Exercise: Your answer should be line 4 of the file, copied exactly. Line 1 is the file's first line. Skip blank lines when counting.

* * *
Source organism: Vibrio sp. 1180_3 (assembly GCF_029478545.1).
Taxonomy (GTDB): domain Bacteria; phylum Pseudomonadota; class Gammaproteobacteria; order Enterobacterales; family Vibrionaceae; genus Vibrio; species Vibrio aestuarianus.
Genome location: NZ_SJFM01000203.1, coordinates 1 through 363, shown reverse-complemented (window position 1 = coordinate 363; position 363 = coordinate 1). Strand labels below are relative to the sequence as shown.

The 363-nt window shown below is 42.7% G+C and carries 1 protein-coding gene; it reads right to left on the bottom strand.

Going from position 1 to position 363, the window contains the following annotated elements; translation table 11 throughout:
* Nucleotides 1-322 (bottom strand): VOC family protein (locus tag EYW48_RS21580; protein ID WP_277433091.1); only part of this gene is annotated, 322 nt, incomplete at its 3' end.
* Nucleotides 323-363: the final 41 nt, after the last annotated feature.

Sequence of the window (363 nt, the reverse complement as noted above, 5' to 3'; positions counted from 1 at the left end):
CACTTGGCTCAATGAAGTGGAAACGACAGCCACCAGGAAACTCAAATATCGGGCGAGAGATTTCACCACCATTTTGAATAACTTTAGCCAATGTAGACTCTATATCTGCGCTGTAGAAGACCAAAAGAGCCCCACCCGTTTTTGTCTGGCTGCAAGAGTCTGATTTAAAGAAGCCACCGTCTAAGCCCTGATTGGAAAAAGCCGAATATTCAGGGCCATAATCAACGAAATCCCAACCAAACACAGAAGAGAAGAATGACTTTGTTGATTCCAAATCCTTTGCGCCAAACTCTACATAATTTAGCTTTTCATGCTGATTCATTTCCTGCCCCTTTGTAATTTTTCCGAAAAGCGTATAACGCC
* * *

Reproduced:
The 363-nt window shown below is 42.7% G+C and carries 1 protein-coding gene; it reads right to left on the bottom strand.